Phyllis Norris: President of City Market worked her way to the top

Photo by Gretel Daugherty—Phyllis Norris, president of City Market, is in the produce section of the downtown Grand Junction store at 200 Rood Ave.



WOMEN WORKFORCE NORRIS 1209
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Photo by Gretel Daugherty—Phyllis Norris, president of City Market, is in the produce section of the downtown Grand Junction store at 200 Rood Ave.

QUICKREAD

Name: Phyllis Norris

Age: 63

Current Position: president of City Market



You may not have noticed that watermelons now purchased at City Market are sold by size, not by weight. Asking checkers to heave the substantial fruits onto the scales is arduous work, especially over a course of a busy summer shift, according to the store’s president.

The head of the grocer’s 38 stores should know. In 1974, when Phyllis Norris started in the business as a checker, she would often go home sore from the lifting.

“I know what it’s like,” she said, explaining the reason for the change.

Not one employee at the store at the Rood Avenue City Market didn’t smile or greet Norris as she strolled the aisles recently.

Indeed, interacting with employees is one of her favorite parts of the job, which she does by traveling to the store’s far-flung locations from Shiprock, N.M., to Colorado’s Front Range.

Rising to the head of the company is something “never in 100 years did I think would happen,” she said. Norris started her career at a former location of a City Market on Fourth Street and Grand Avenue in Grand Junction. After a couple years as a checker, she was promoted to the sales floor, a first for the grocer. She was questioned by some about her ability to handle that job, and further questioned by male customers when she was promoted again to store manager.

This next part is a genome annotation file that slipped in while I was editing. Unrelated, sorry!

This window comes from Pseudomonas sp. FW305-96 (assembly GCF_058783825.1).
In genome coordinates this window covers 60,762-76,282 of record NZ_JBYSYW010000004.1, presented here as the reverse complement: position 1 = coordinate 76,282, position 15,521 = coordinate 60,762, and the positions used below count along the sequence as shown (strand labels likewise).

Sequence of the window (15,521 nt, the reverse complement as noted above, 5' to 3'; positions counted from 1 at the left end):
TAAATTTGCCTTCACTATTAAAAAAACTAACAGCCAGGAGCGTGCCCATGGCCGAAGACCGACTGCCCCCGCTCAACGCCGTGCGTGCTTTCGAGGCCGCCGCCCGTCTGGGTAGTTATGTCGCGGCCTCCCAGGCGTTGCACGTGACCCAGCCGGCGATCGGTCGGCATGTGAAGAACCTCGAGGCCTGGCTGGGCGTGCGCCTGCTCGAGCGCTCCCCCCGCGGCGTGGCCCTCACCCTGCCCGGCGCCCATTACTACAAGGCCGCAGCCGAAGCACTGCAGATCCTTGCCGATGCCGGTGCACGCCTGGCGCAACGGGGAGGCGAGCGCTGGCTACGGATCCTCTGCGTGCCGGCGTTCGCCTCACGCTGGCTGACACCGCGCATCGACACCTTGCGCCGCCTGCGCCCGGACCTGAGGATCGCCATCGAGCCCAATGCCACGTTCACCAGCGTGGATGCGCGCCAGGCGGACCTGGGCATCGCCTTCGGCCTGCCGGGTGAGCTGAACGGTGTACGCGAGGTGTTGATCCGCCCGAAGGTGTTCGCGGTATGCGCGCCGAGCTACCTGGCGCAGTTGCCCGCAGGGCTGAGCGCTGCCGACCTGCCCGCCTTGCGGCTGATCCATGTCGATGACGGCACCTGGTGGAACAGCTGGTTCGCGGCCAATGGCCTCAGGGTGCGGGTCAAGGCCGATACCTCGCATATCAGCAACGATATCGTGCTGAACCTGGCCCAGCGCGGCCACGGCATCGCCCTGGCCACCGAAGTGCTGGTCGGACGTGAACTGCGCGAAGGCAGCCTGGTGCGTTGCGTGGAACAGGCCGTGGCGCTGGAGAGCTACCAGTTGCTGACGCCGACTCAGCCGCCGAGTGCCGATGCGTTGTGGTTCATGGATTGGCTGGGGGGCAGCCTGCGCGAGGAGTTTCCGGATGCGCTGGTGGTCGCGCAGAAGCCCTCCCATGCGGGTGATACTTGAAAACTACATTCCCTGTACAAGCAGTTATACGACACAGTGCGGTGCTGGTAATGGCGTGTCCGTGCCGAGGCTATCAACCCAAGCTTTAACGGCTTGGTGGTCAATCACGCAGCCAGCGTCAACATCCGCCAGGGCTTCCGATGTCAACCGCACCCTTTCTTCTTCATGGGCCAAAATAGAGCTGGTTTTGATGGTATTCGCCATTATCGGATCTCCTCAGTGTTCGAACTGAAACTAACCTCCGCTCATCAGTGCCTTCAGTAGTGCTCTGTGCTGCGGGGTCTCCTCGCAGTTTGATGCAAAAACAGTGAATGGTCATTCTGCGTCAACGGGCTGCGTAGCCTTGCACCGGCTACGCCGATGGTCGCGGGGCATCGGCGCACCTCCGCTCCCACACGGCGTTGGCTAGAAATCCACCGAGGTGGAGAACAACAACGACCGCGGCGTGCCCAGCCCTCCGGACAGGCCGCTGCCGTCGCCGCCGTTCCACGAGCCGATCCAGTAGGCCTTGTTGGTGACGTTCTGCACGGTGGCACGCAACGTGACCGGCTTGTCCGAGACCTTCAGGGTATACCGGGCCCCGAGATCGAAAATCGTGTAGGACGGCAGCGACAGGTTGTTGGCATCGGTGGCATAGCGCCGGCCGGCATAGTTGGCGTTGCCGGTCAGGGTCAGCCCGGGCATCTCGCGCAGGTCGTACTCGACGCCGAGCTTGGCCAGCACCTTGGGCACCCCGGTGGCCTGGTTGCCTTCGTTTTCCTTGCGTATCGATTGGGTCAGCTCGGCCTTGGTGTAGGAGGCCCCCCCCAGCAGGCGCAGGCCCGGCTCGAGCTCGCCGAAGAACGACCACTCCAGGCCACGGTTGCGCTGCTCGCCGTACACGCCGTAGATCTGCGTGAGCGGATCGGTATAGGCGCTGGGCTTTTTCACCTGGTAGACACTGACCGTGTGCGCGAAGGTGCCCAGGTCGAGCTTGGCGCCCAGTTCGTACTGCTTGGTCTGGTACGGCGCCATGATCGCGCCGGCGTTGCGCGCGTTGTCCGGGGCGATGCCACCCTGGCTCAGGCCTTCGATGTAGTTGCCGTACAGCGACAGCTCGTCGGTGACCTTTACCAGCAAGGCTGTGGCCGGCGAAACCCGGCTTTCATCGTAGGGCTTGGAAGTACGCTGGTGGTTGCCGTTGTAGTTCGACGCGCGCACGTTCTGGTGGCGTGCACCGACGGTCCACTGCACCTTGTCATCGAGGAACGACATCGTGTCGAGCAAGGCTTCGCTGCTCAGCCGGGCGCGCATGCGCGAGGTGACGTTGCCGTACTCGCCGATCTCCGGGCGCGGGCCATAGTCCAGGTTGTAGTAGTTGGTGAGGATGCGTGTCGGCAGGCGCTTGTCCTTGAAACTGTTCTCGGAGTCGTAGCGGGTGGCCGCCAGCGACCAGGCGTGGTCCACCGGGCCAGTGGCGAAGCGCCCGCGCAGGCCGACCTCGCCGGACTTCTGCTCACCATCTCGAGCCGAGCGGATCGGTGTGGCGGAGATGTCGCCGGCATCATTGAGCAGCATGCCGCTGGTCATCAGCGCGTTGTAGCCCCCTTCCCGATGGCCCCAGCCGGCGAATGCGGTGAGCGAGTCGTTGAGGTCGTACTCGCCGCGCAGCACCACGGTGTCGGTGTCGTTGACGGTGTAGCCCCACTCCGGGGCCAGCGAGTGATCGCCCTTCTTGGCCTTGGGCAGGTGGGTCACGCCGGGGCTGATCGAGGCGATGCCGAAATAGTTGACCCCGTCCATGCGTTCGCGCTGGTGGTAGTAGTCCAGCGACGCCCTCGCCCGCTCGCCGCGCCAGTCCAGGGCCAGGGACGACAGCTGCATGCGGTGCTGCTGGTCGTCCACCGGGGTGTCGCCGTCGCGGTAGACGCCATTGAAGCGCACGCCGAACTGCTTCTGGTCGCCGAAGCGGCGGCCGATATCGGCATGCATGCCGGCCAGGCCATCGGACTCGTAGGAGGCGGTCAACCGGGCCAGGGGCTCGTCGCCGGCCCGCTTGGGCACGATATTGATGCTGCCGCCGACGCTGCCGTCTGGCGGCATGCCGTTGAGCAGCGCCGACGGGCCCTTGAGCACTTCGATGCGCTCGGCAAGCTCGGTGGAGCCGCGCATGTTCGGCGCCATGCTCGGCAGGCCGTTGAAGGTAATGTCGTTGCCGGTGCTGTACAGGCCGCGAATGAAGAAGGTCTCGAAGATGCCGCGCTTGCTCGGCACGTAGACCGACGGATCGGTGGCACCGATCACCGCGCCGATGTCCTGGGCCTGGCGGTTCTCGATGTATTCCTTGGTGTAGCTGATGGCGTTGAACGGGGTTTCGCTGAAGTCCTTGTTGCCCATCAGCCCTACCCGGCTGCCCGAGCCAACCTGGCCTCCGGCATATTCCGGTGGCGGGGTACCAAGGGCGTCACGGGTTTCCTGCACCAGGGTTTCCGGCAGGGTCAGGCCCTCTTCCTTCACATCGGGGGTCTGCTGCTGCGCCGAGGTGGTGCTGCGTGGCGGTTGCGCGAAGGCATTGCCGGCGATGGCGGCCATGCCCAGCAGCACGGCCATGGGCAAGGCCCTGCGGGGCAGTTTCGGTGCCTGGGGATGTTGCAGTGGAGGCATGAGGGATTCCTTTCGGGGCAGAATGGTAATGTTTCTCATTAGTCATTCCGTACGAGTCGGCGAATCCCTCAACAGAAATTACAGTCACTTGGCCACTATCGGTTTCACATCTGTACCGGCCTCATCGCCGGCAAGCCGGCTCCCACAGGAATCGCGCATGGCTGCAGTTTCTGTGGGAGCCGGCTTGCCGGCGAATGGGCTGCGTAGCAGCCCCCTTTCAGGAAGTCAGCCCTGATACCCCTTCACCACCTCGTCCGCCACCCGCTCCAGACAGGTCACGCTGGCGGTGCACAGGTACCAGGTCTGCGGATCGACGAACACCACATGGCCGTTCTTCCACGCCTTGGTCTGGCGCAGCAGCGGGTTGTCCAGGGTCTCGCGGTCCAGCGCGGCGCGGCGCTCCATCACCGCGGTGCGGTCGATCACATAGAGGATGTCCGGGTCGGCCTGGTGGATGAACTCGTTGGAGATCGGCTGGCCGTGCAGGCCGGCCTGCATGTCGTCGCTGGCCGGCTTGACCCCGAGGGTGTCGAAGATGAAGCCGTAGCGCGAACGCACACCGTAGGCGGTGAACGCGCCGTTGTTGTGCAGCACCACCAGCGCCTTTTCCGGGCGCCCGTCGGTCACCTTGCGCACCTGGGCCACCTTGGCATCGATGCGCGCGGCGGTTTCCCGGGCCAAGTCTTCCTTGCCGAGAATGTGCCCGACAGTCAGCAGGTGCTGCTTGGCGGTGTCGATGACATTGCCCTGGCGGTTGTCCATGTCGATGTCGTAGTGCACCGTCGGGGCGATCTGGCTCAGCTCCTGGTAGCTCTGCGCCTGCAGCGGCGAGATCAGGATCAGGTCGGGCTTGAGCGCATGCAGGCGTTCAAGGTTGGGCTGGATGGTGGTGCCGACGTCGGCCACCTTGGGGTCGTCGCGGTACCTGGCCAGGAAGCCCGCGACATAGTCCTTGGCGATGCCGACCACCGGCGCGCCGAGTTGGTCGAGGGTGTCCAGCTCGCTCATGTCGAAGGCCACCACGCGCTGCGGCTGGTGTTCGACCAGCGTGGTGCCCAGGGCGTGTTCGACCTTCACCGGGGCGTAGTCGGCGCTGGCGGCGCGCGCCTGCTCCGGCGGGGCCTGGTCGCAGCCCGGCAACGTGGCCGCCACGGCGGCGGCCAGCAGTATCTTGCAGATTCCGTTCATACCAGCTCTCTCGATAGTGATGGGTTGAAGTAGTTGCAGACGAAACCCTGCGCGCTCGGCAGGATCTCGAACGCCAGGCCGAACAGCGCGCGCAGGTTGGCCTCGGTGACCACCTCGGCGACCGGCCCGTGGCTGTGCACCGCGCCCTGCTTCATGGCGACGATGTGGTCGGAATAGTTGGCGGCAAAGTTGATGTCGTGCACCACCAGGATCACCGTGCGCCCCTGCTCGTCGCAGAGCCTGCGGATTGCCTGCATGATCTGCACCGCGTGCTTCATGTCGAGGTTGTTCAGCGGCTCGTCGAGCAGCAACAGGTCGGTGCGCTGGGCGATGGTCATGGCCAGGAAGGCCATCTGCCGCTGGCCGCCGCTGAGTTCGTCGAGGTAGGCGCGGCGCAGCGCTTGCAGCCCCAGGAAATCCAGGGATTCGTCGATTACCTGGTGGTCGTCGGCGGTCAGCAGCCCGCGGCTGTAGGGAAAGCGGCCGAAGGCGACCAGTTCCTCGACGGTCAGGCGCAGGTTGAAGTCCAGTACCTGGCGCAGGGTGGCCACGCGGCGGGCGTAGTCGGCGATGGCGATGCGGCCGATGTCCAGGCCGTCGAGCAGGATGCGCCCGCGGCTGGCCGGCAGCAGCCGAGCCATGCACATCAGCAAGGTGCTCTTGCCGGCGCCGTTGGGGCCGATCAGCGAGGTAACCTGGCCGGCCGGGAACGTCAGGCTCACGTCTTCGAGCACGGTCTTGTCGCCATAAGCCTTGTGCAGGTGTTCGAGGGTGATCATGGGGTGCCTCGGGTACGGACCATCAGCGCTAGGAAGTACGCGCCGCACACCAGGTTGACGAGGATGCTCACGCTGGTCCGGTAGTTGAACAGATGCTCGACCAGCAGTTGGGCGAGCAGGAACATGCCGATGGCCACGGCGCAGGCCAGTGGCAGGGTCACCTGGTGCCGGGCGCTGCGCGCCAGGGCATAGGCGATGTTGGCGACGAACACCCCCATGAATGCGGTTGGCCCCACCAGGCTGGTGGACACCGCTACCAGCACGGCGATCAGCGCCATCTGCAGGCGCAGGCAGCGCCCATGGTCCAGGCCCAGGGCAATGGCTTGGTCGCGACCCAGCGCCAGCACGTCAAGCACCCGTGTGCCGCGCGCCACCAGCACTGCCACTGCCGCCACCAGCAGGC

“I know your store manager. I used to play football with him,” Norris said men would say, challenging her.

Norris said she was often surprised at being promoted, but she is appreciative that her company is cognizant of hiring women and minorities. City Market’s parent company, The Kroger Co., has two female presidents, Norris said.

Being a working mother meant having to make some sacrifices as she was raising her three children. While her employer was supportive if she had to attend to a sick child, she also always had a sitter for other times.

“You can’t always just walk away from the job,” she said. “I don’t know how women do it without some support.”

Norris said she was asked whether she would consider moving up again in the company, but she declined.

“I knew I could go even further,” she said. “I was born and raised in Grand Junction, and I love the bigger cities, too, but this is where I want to spend my time.”



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